A while back I wrote about my family’s little runaround with the Census Bureau.
Many of the problems can be due to the general incompetence of the bureaucrats who organize the count — or disorganize it rather — but this time around much of the disarray is intentional:
Last week, one of the millions of workers hired by Census 2010 to parade around the country counting Americans blew the whistle on some statistical tricks.
The worker, Naomi Cohn, told The Post that she was hired and fired a number of times by Census. Each time she was hired back, it seems, Census was able to report the creation of a new job to the Labor Department.
Each month Census gives Labor a figure on the number of workers it has hired. That figure goes into the closely followed monthly employment report Labor provides. For the past two months the hiring by Census has made up a good portion of the new jobs.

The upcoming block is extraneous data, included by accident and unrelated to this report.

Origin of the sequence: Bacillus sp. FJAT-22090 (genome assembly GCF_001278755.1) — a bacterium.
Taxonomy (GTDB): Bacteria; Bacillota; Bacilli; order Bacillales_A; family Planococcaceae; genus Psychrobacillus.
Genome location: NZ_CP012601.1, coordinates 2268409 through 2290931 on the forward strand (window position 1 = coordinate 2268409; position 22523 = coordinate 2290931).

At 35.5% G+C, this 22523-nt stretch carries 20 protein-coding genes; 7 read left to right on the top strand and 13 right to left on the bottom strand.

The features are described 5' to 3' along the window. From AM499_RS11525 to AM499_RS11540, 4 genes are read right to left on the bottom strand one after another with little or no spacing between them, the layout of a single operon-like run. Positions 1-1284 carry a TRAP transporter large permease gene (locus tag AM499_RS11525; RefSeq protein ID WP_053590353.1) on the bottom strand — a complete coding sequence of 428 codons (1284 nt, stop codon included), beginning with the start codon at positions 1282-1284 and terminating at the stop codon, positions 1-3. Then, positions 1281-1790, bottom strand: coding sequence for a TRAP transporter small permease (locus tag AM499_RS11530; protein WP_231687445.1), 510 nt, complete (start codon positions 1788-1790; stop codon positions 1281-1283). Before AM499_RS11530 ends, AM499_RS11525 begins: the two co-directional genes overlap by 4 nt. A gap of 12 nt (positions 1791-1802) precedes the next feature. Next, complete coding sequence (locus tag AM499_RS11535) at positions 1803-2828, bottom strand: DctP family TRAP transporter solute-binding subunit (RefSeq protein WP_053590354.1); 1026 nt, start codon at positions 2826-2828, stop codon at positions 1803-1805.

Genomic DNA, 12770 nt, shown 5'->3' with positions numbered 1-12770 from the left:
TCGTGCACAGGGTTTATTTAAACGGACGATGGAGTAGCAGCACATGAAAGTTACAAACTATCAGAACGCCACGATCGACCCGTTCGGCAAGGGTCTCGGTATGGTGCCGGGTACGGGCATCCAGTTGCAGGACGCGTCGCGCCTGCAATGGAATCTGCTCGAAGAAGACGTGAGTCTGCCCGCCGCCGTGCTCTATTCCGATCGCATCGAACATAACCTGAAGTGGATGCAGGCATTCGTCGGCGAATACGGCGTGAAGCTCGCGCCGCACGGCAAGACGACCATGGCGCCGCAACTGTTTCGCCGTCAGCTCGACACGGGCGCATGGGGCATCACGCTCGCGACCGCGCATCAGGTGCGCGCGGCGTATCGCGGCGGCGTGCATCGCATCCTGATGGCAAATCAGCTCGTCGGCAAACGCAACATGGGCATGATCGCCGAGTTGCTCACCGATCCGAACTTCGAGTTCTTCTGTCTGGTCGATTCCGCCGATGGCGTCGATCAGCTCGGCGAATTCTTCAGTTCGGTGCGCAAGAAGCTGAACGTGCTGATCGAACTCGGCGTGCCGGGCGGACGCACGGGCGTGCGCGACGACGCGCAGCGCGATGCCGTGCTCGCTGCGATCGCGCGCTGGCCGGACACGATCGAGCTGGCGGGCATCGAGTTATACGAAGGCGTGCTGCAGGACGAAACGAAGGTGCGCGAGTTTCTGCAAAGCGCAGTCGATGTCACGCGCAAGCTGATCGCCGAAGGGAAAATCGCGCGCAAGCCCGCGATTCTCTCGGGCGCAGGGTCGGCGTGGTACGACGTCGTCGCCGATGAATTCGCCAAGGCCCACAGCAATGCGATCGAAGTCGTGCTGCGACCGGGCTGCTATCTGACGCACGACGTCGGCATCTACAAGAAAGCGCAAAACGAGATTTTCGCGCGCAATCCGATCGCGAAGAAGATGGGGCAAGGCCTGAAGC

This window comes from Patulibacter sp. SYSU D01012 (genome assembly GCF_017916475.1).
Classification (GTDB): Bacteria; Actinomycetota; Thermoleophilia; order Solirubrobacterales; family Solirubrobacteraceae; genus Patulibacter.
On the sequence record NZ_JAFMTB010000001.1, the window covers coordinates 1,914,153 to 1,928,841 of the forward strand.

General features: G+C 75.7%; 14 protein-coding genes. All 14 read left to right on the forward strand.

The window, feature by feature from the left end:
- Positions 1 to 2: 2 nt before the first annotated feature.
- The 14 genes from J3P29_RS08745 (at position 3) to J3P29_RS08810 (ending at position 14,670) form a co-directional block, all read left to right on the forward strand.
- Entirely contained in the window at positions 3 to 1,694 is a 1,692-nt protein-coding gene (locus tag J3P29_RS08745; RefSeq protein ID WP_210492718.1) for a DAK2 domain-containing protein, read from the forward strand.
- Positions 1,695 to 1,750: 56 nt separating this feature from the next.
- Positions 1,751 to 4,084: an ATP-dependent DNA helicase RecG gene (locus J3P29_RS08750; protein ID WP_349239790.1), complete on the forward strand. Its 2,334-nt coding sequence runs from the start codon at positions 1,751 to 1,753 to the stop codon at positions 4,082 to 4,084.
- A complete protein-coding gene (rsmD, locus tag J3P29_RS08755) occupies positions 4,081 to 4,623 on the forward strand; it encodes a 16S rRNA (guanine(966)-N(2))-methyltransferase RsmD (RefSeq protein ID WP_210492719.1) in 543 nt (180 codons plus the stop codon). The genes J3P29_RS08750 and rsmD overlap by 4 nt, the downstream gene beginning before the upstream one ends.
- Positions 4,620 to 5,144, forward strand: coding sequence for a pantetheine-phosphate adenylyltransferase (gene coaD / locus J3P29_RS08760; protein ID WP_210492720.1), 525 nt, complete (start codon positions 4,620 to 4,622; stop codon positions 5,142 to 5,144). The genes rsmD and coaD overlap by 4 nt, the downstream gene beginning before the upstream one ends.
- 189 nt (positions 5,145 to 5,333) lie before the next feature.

Labor doesn’t check the Census hiring figure or whether the jobs are actually new or recycled. It considers a new job to have been created if someone is hired to work at least one hour a month.
Another worker wrote to John Crudele, the author of the article, to say that he was on his fourth rehire with the Census Bureau, and each rehire is recorded as a “new job created,” and each time he’s paid to take the same re-training.
Last month, Plugs Biden said that the economy would be creating 500,000 jobs a month soon — and I don’t doubt it. Hell, they’ll probably get to that number just by hiring, firing and rehiring four Census workers 125,000 times each.
With this kind of sleight of hand accounting going on, you can’t help but wonder what the real unemployment rate is in this country.